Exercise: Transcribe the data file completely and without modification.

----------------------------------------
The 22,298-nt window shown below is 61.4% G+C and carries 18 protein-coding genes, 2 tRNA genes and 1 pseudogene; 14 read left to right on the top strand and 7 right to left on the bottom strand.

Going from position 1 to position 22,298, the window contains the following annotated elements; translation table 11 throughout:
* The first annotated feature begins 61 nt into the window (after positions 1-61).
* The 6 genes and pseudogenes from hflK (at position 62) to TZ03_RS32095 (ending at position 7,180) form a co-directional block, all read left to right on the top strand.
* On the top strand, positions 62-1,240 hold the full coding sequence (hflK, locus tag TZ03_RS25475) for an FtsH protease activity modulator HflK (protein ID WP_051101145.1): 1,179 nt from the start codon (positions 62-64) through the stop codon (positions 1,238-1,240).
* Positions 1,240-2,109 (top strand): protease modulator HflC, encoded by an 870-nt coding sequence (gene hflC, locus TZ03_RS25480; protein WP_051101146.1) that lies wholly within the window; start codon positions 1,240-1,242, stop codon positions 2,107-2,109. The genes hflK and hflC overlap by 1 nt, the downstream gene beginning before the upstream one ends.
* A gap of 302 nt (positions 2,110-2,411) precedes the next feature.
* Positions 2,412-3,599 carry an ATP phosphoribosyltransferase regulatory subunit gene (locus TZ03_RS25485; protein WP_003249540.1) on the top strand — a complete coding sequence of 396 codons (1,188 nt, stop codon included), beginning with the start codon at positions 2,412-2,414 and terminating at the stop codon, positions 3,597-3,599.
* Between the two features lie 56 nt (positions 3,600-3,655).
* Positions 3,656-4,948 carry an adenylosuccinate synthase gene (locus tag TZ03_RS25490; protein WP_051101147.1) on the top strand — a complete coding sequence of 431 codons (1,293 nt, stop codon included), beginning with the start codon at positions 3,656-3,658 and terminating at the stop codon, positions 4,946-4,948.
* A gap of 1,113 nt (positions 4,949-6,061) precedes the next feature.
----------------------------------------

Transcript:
The 22,298-nt window shown below is 61.4% G+C and carries 18 protein-coding genes, 2 tRNA genes and 1 pseudogene; 14 read left to right on the top strand and 7 right to left on the bottom strand.

Going from position 1 to position 22,298, the window contains the following annotated elements; translation table 11 throughout:
* The first annotated feature begins 61 nt into the window (after positions 1-61).
* The 6 genes and pseudogenes from hflK (at position 62) to TZ03_RS32095 (ending at position 7,180) form a co-directional block, all read left to right on the top strand.
* On the top strand, positions 62-1,240 hold the full coding sequence (hflK, locus tag TZ03_RS25475) for an FtsH protease activity modulator HflK (protein ID WP_051101145.1): 1,179 nt from the start codon (positions 62-64) through the stop codon (positions 1,238-1,240).
* Positions 1,240-2,109 (top strand): protease modulator HflC, encoded by an 870-nt coding sequence (gene hflC, locus TZ03_RS25480; protein WP_051101146.1) that lies wholly within the window; start codon positions 1,240-1,242, stop codon positions 2,107-2,109. The genes hflK and hflC overlap by 1 nt, the downstream gene beginning before the upstream one ends.
* A gap of 302 nt (positions 2,110-2,411) precedes the next feature.
* Positions 2,412-3,599 carry an ATP phosphoribosyltransferase regulatory subunit gene (locus TZ03_RS25485; protein WP_003249540.1) on the top strand — a complete coding sequence of 396 codons (1,188 nt, stop codon included), beginning with the start codon at positions 2,412-2,414 and terminating at the stop codon, positions 3,597-3,599.
* Between the two features lie 56 nt (positions 3,600-3,655).
* Positions 3,656-4,948 carry an adenylosuccinate synthase gene (locus tag TZ03_RS25490; protein WP_051101147.1) on the top strand — a complete coding sequence of 431 codons (1,293 nt, stop codon included), beginning with the start codon at positions 3,656-3,658 and terminating at the stop codon, positions 4,946-4,948.
* A gap of 1,113 nt (positions 4,949-6,061) precedes the next feature.